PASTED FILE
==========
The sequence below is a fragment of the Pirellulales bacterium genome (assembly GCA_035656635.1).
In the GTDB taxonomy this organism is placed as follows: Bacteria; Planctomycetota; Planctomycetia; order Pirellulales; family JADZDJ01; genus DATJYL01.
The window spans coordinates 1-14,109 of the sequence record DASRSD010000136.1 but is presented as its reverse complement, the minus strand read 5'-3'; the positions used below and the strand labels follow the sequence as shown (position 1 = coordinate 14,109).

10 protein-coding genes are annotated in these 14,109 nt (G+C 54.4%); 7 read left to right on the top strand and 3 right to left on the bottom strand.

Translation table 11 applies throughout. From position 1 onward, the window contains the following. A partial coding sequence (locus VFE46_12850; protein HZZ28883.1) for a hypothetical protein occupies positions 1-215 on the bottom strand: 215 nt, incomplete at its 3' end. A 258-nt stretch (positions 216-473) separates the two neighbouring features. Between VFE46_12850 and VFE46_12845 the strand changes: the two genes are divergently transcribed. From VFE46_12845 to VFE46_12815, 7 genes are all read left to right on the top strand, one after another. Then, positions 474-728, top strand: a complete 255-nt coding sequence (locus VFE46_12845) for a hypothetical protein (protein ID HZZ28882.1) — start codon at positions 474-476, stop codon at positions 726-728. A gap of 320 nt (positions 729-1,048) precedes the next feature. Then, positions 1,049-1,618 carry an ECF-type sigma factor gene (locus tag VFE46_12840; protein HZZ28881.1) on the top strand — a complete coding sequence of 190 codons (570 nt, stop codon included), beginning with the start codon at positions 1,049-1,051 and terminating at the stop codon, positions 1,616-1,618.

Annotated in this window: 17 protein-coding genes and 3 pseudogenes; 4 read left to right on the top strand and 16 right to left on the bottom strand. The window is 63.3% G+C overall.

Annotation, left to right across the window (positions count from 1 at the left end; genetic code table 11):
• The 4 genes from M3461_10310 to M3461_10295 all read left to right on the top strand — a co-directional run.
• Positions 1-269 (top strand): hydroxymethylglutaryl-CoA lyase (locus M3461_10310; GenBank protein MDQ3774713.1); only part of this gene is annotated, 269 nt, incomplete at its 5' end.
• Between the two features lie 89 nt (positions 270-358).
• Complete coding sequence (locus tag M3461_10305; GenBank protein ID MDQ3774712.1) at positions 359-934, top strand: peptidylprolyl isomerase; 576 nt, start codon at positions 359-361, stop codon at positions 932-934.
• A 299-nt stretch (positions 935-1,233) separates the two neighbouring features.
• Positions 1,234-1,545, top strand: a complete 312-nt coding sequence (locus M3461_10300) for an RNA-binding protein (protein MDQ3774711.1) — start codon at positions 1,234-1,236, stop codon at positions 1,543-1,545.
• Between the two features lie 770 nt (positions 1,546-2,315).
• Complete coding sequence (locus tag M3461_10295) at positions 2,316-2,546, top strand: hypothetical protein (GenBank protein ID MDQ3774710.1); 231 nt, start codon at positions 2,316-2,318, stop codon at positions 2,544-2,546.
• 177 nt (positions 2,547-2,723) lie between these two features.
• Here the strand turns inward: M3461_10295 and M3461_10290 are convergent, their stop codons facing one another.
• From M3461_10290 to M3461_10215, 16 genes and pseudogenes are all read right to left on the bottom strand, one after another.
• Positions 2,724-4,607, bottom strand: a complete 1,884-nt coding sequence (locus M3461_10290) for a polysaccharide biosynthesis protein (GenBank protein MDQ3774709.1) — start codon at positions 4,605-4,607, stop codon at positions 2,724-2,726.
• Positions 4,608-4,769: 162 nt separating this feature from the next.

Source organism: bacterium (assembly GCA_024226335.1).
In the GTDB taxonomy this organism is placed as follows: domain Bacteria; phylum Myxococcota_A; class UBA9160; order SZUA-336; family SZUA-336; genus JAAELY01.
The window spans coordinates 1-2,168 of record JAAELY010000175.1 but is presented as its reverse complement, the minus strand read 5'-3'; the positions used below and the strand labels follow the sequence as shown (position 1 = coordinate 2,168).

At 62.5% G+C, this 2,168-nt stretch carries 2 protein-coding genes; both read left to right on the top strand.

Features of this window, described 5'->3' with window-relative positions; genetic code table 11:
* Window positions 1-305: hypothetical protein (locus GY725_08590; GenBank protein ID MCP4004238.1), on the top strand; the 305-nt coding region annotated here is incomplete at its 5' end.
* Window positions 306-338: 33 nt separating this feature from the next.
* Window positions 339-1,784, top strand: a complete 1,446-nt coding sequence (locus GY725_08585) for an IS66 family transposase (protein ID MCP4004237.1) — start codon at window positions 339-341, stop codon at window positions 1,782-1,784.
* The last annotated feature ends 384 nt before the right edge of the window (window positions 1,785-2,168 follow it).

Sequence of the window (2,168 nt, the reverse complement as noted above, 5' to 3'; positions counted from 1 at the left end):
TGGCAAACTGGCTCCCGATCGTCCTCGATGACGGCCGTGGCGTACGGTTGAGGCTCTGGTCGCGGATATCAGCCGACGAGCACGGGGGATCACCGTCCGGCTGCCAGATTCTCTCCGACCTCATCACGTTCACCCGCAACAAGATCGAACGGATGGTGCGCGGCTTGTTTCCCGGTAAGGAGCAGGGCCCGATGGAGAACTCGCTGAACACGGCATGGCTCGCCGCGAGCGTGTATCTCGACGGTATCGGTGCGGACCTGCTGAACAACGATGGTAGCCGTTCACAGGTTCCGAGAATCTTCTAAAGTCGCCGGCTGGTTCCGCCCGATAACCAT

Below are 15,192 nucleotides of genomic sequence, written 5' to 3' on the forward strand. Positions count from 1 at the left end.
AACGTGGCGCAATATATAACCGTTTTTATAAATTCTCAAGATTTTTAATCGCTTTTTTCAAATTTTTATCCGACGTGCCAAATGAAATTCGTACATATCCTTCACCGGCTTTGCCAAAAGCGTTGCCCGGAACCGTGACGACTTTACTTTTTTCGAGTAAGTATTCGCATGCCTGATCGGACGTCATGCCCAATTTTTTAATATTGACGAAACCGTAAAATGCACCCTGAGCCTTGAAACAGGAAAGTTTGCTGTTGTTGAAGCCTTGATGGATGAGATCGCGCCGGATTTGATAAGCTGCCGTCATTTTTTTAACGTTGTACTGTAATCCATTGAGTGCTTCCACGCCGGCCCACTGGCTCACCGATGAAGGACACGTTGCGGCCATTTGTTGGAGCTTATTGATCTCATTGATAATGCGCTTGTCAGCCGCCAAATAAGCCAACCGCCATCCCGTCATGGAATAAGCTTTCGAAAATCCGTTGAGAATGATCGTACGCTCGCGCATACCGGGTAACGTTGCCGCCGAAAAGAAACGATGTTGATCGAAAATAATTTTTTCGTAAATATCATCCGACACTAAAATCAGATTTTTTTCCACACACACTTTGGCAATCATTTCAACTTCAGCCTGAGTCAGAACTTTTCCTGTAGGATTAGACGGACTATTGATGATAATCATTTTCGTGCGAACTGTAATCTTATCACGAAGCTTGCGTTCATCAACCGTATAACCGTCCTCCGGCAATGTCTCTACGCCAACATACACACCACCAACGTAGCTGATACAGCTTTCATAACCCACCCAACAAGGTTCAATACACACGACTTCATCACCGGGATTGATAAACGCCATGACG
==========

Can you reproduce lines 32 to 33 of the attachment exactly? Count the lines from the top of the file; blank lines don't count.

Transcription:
Below are 15,192 nucleotides of genomic sequence, written 5' to 3' on the forward strand. Positions count from 1 at the left end.
AACGTGGCGCAATATATAACCGTTTTTATAAATTCTCAAGATTTTTAATCGCTTTTTTCAAATTTTTATCCGACGTGCCAAATGAAATTCGTACATATCCTTCACCGGCTTTGCCAAAAGCGTTGCCCGGAACCGTGACGACTTTACTTTTTTCGAGTAAGTATTCGCATGCCTGATCGGACGTCATGCCCAATTTTTTAATATTGACGAAACCGTAAAATGCACCCTGAGCCTTGAAACAGGAAAGTTTGCTGTTGTTGAAGCCTTGATGGATGAGATCGCGCCGGATTTGATAAGCTGCCGTCATTTTTTTAACGTTGTACTGTAATCCATTGAGTGCTTCCACGCCGGCCCACTGGCTCACCGATGAAGGACACGTTGCGGCCATTTGTTGGAGCTTATTGATCTCATTGATAATGCGCTTGTCAGCCGCCAAATAAGCCAACCGCCATCCCGTCATGGAATAAGCTTTCGAAAATCCGTTGAGAATGATCGTACGCTCGCGCATACCGGGTAACGTTGCCGCCGAAAAGAAACGATGTTGATCGAAAATAATTTTTTCGTAAATATCATCCGACACTAAAATCAGATTTTTTTCCACACACACTTTGGCAATCATTTCAACTTCAGCCTGAGTCAGAACTTTTCCTGTAGGATTAGACGGACTATTGATGATAATCATTTTCGTGCGAACTGTAATCTTATCACGAAGCTTGCGTTCATCAACCGTATAACCGTCCTCCGGCAATGTCTCTACGCCAACATACACACCACCAACGTAGCTGATACAGCTTTCATAACCCACCCAACAAGGTTCAATACACACGACTTCATCACCGGGATTGATAAACGCCATGACG